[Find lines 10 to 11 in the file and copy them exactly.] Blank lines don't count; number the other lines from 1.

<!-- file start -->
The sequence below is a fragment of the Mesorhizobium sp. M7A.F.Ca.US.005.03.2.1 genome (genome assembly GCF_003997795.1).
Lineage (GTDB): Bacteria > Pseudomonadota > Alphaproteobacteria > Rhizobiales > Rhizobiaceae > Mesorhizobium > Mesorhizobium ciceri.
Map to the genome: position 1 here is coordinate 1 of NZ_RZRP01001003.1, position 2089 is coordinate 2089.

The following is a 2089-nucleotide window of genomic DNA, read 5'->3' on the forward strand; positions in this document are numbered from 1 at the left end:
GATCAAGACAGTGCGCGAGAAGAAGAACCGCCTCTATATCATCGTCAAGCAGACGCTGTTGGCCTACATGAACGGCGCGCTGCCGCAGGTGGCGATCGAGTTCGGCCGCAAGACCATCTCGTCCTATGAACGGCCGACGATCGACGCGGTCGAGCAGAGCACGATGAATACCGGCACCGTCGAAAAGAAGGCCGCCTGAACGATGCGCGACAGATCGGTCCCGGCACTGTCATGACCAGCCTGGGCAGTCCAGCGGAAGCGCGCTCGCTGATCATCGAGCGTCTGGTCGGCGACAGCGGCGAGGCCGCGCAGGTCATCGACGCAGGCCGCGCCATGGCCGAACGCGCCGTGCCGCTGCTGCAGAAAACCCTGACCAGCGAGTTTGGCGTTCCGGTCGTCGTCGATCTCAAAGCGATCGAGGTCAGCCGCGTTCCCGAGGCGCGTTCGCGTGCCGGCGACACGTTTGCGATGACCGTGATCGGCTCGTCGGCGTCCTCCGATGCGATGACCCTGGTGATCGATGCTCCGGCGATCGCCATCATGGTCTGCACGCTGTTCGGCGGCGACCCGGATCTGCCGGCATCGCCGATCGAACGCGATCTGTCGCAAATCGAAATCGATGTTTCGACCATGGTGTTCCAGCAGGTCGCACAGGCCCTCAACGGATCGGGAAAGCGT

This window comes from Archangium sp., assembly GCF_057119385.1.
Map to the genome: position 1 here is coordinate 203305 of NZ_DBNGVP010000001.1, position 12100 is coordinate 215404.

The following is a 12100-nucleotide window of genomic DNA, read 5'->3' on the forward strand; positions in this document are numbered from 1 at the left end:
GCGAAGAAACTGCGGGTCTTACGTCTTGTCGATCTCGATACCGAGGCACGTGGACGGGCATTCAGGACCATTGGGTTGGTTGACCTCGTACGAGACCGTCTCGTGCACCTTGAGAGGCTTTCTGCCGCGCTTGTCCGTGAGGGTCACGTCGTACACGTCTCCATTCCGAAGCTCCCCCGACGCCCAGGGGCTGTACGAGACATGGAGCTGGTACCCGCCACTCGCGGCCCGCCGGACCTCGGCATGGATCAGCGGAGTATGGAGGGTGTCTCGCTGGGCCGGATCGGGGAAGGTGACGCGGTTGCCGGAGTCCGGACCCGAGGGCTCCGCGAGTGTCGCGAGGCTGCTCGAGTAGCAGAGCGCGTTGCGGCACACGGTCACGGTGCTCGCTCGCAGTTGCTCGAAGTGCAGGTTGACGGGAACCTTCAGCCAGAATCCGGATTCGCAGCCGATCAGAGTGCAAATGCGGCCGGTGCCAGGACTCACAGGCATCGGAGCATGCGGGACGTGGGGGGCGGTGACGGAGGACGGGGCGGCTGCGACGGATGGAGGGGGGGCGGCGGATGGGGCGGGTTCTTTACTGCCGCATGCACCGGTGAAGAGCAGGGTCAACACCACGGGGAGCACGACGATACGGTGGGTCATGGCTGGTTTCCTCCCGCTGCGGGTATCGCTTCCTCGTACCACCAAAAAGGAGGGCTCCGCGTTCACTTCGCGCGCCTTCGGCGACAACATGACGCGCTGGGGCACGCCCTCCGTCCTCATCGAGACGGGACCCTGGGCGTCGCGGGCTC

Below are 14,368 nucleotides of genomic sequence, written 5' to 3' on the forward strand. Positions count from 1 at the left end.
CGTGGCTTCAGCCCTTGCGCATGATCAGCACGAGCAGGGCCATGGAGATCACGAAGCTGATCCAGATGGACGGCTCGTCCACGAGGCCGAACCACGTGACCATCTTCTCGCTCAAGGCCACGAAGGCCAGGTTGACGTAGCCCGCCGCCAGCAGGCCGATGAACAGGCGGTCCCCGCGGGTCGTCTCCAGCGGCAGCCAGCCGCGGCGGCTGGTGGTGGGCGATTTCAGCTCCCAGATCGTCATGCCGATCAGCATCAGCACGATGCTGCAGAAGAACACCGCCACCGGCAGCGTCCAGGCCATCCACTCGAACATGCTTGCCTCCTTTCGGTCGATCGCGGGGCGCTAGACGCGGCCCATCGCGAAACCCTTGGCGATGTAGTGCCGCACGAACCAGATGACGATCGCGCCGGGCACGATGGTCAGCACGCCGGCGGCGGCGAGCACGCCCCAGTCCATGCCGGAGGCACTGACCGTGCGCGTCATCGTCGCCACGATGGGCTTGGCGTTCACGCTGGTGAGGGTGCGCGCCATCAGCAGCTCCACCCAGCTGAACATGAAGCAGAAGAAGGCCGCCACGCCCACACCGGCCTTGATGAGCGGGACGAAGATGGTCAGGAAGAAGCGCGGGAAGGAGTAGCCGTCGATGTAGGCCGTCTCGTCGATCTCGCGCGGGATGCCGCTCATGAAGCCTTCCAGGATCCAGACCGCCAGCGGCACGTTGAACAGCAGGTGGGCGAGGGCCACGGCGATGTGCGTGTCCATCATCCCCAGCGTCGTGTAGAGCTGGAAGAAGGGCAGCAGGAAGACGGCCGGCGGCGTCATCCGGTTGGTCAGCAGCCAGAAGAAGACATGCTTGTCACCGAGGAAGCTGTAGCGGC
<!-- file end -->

Below are 14,368 nucleotides of genomic sequence, written 5' to 3' on the forward strand. Positions count from 1 at the left end.
CGTGGCTTCAGCCCTTGCGCATGATCAGCACGAGCAGGGCCATGGAGATCACGAAGCTGATCCAGATGGACGGCTCGTCCACGAGGCCGAACCACGTGACCATCTTCTCGCTCAAGGCCACGAAGGCCAGGTTGACGTAGCCCGCCGCCAGCAGGCCGATGAACAGGCGGTCCCCGCGGGTCGTCTCCAGCGGCAGCCAGCCGCGGCGGCTGGTGGTGGGCGATTTCAGCTCCCAGATCGTCATGCCGATCAGCATCAGCACGATGCTGCAGAAGAACACCGCCACCGGCAGCGTCCAGGCCATCCACTCGAACATGCTTGCCTCCTTTCGGTCGATCGCGGGGCGCTAGACGCGGCCCATCGCGAAACCCTTGGCGATGTAGTGCCGCACGAACCAGATGACGATCGCGCCGGGCACGATGGTCAGCACGCCGGCGGCGGCGAGCACGCCCCAGTCCATGCCGGAGGCACTGACCGTGCGCGTCATCGTCGCCACGATGGGCTTGGCGTTCACGCTGGTGAGGGTGCGCGCCATCAGCAGCTCCACCCAGCTGAACATGAAGCAGAAGAAGGCCGCCACGCCCACACCGGCCTTGATGAGCGGGACGAAGATGGTCAGGAAGAAGCGCGGGAAGGAGTAGCCGTCGATGTAGGCCGTCTCGTCGATCTCGCGCGGGATGCCGCTCATGAAGCCTTCCAGGATCCAGACCGCCAGCGGCACGTTGAACAGCAGGTGGGCGAGGGCCACGGCGATGTGCGTGTCCATCATCCCCAGCGTCGTGTAGAGCTGGAAGAAGGGCAGCAGGAAGACGGCCGGCGGCGTCATCCGGTTGGTCAGCAGCCAGAAGAAGACATGCTTGTCACCGAGGAAGCTGTAGCGGC